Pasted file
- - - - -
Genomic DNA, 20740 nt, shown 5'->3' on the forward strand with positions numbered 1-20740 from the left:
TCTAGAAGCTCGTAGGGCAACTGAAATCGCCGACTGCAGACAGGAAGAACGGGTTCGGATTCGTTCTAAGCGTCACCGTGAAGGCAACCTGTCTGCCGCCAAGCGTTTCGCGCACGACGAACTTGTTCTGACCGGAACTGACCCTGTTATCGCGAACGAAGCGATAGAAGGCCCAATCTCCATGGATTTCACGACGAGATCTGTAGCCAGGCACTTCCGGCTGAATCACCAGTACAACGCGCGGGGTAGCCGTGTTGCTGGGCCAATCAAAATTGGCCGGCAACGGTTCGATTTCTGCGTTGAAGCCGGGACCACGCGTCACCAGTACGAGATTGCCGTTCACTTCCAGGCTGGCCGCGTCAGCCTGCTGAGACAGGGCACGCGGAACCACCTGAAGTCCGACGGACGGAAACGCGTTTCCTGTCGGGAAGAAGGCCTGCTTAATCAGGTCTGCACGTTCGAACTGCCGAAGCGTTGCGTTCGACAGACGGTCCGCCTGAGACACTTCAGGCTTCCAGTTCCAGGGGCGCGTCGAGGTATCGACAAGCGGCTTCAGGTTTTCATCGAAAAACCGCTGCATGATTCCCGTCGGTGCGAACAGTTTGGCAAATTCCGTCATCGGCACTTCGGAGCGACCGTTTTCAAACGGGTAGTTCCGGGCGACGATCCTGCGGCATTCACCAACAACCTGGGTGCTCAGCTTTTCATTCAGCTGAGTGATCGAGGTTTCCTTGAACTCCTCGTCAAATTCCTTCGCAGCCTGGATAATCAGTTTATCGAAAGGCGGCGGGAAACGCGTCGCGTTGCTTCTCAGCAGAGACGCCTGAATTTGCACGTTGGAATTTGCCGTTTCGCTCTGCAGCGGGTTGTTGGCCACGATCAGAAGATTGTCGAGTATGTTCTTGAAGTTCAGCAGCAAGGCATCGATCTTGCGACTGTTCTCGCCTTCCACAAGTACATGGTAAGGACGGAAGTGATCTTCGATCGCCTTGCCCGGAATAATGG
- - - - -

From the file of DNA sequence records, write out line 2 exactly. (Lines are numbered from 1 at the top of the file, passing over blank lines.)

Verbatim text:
TCTAGAAGCTCGTAGGGCAACTGAAATCGCCGACTGCAGACAGGAAGAACGGGTTCGGATTCGTTCTAAGCGTCACCGTGAAGGCAACCTGTCTGCCGCCAAGCGTTTCGCGCACGACGAACTTGTTCTGACCGGAACTGACCCTGTTATCGCGAACGAAGCGATAGAAGGCCCAATCTCCATGGATTTCACGACGAGATCTGTAGCCAGGCACTTCCGGCTGAATCACCAGTACAACGCGCGGGGTAGCCGTGTTGCTGGGCCAATCAAAATTGGCCGGCAACGGTTCGATTTCTGCGTTGAAGCCGGGACCACGCGTCACCAGTACGAGATTGCCGTTCACTTCCAGGCTGGCCGCGTCAGCCTGCTGAGACAGGGCACGCGGAACCACCTGAAGTCCGACGGACGGAAACGCGTTTCCTGTCGGGAAGAAGGCCTGCTTAATCAGGTCTGCACGTTCGAACTGCCGAAGCGTTGCGTTCGACAGACGGTCCGCCTGAGACACTTCAGGCTTCCAGTTCCAGGGGCGCGTCGAGGTATCGACAAGCGGCTTCAGGTTTTCATCGAAAAACCGCTGCATGATTCCCGTCGGTGCGAACAGTTTGGCAAATTCCGTCATCGGCACTTCGGAGCGACCGTTTTCAAACGGGTAGTTCCGGGCGACGATCCTGCGGCATTCACCAACAACCTGGGTGCTCAGCTTTTCATTCAGCTGAGTGATCGAGGTTTCCTTGAACTCCTCGTCAAATTCCTTCGCAGCCTGGATAATCAGTTTATCGAAAGGCGGCGGGAAACGCGTCGCGTTGCTTCTCAGCAGAGACGCCTGAATTTGCACGTTGGAATTTGCCGTTTCGCTCTGCAGCGGGTTGTTGGCCACGATCAGAAGATTGTCGAGTATGTTCTTGAAGTTCAGCAGCAAGGCATCGATCTTGCGACTGTTCTCGCCTTCCACAAGTACATGGTAAGGACGGAAGTGATCTTCGATCGCCTTGCCCGGAATAATGG